Knowledge, reason, and errors about error theory

Book chapter


Côté-Bouchard, Charles and Littlejohn, Clayton. (2018). Knowledge, reason, and errors about error theory. In In Kyriacou, Christos and McKenna, Robin (Ed.). Metaepistemology : Realism and anti-realism pp. 147-171 Palgrave Macmillan. https://doi.org/10.1007/978-3-319-93369-6
AuthorsCôté-Bouchard, Charles and Littlejohn, Clayton
EditorsKyriacou, Christos and McKenna, Robin
Abstract

According to moral error theorists, moral claims necessarily represent categorically or robustly normative facts. But since there are no such facts, moral thought and discourse are systematically mistaken. One widely discussed objection to the moral error theory is that it cannot be true because it leads to an epistemic error theory. We argue that this objection is mistaken. Objectors may be right that the epistemic error theory is untenable. We also agree with epistemic realists that our epistemological claims are not systematically in error. However, this is not because there are robustly normative facts, but rather because the truth of our epistemic claims doesn’t turn on whether there are such facts. Epistemic facts, we argue, are not robustly or categorically normative. Moral error theorists should therefore respond to the objection that their view does not commit them to the epistemic error theory.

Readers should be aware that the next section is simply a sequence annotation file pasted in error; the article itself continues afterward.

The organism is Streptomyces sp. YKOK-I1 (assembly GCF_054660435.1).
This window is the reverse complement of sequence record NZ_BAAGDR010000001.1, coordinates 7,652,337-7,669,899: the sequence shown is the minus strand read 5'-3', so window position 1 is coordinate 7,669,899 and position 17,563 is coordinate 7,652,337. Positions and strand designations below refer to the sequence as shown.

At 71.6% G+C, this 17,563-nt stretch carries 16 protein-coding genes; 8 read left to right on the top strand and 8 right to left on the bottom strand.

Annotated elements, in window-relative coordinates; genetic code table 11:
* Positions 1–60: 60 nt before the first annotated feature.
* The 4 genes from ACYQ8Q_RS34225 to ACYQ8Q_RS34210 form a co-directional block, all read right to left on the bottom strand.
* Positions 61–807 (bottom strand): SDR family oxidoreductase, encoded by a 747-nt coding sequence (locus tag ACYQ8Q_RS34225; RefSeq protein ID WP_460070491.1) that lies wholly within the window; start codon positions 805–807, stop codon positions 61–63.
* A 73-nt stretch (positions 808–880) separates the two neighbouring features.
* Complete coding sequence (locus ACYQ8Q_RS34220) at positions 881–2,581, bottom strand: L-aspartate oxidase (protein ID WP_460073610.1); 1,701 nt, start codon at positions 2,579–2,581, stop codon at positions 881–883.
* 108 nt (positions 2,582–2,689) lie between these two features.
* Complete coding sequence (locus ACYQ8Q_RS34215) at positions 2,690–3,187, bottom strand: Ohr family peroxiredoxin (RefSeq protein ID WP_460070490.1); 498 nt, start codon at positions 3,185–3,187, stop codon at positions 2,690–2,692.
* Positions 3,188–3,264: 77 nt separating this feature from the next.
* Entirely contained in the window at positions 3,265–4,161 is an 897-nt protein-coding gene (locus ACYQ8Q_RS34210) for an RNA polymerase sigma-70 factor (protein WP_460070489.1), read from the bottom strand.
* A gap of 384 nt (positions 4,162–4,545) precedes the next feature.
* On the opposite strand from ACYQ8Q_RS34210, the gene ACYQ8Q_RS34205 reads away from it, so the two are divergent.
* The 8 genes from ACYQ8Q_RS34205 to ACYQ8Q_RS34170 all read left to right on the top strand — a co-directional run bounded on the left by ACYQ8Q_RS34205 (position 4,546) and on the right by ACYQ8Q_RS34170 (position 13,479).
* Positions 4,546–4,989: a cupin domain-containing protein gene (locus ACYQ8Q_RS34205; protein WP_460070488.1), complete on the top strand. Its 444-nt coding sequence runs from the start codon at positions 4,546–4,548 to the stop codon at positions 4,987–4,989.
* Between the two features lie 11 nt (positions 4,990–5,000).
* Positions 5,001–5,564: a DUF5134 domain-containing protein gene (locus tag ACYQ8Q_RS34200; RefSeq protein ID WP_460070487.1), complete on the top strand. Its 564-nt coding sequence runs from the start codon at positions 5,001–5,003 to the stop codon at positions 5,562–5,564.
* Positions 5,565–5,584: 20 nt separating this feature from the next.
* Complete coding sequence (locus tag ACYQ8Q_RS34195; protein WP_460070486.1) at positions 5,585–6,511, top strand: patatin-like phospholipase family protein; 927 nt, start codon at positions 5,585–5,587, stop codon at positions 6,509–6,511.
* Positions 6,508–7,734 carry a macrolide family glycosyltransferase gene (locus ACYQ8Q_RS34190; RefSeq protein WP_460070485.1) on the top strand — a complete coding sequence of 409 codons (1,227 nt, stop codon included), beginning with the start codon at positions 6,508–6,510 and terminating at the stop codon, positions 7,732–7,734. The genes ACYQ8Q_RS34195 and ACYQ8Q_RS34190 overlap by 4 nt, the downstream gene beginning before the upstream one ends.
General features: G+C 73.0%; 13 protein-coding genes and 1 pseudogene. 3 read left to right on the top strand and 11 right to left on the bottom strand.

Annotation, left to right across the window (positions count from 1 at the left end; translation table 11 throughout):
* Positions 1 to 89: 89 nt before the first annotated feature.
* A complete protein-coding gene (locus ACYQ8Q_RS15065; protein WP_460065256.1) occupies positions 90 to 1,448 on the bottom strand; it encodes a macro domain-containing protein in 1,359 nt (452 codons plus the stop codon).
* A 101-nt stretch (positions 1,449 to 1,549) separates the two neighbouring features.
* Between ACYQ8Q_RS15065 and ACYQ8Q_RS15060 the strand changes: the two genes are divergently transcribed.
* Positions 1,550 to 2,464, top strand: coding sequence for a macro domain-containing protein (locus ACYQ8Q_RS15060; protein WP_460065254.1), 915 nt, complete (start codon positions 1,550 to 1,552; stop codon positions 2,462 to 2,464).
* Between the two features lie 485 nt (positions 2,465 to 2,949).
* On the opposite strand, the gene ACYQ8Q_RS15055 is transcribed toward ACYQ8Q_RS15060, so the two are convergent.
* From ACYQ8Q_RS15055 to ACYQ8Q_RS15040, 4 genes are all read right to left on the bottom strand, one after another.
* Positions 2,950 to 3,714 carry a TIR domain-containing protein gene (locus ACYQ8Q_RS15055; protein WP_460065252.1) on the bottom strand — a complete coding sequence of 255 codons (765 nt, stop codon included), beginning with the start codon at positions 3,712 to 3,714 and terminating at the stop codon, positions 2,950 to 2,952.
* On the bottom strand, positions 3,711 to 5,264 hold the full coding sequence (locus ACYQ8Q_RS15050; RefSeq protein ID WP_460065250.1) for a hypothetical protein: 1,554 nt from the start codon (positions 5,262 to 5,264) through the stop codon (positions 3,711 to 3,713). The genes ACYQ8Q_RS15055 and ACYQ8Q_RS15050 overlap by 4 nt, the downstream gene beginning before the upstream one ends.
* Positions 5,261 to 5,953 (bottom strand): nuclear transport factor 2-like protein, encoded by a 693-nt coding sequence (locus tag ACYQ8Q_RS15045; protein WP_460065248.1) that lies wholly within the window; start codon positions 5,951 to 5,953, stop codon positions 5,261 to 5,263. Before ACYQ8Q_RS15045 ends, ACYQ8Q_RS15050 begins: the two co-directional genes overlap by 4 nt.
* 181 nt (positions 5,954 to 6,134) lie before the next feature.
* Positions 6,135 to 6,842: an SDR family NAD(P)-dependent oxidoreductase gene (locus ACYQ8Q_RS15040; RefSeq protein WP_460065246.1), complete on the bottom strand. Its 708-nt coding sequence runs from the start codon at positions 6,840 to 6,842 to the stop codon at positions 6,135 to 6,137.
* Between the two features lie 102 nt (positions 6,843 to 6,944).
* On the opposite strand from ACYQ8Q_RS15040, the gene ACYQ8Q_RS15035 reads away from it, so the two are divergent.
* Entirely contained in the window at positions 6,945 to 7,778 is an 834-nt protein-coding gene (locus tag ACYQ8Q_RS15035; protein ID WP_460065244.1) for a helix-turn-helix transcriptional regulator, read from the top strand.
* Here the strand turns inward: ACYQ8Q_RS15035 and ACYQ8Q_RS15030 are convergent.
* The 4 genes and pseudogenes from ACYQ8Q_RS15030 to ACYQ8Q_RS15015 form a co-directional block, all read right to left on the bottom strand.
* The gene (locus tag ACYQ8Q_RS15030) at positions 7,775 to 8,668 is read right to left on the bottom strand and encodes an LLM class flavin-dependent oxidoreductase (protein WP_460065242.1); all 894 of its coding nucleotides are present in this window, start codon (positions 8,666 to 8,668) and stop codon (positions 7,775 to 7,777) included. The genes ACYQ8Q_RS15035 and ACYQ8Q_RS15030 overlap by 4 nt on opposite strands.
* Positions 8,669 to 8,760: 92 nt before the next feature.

Page range147-171
Year2018
Book titleMetaepistemology : Realism and anti-realism
PublisherPalgrave Macmillan
Place of publicationCham, Switzerland
SeriesPalgrave innovations in philosophy
ISBN9783319933689
9783319933696
Digital Object Identifier (DOI)https://doi.org/10.1007/978-3-319-93369-6
Research or scholarlyResearch
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All rights reserved
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Controlled
Output statusPublished
Publication dates
Online20 Sep 2018
Print2018
Publication process dates
Deposited06 Jun 2022
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